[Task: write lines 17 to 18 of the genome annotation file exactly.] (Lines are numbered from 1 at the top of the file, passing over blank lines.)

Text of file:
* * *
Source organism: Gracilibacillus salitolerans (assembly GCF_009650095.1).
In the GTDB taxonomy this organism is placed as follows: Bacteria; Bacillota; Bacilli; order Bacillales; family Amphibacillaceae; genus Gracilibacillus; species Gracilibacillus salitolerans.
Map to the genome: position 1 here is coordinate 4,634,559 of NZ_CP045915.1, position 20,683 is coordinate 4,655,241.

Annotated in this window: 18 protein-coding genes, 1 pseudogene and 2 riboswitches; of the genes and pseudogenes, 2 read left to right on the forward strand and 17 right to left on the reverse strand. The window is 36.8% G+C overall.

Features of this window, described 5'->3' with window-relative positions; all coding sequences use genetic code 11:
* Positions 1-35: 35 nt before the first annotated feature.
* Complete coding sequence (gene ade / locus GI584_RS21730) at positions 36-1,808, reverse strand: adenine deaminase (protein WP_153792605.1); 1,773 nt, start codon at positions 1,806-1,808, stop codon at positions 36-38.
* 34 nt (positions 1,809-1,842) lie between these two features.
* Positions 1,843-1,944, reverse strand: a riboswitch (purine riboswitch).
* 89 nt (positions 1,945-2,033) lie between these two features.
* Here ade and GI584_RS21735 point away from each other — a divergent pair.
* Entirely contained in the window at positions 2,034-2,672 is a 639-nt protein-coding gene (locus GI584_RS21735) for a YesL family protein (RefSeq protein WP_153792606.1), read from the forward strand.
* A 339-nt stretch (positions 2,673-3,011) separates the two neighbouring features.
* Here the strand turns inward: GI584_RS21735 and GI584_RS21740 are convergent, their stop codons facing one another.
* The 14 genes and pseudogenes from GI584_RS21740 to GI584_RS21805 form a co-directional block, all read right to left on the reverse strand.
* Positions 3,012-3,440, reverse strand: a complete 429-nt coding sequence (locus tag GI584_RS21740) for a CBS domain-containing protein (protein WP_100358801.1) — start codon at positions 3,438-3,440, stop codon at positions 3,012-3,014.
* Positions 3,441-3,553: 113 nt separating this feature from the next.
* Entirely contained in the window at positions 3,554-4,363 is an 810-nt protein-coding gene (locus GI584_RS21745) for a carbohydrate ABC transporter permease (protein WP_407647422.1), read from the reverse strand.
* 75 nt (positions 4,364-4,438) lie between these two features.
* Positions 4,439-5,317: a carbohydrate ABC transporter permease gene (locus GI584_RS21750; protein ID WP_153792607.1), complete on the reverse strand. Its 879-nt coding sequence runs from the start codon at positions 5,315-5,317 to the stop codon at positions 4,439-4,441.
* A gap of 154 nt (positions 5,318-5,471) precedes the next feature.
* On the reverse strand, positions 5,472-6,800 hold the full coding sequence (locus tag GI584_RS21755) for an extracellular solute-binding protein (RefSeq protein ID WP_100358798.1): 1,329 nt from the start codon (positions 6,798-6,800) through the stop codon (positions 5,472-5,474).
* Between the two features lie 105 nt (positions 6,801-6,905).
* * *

* Positions 3,441-3,553: 113 nt separating this feature from the next.
* Entirely contained in the window at positions 3,554-4,363 is an 810-nt protein-coding gene (locus GI584_RS21745) for a carbohydrate ABC transporter permease (protein WP_407647422.1), read from the reverse strand.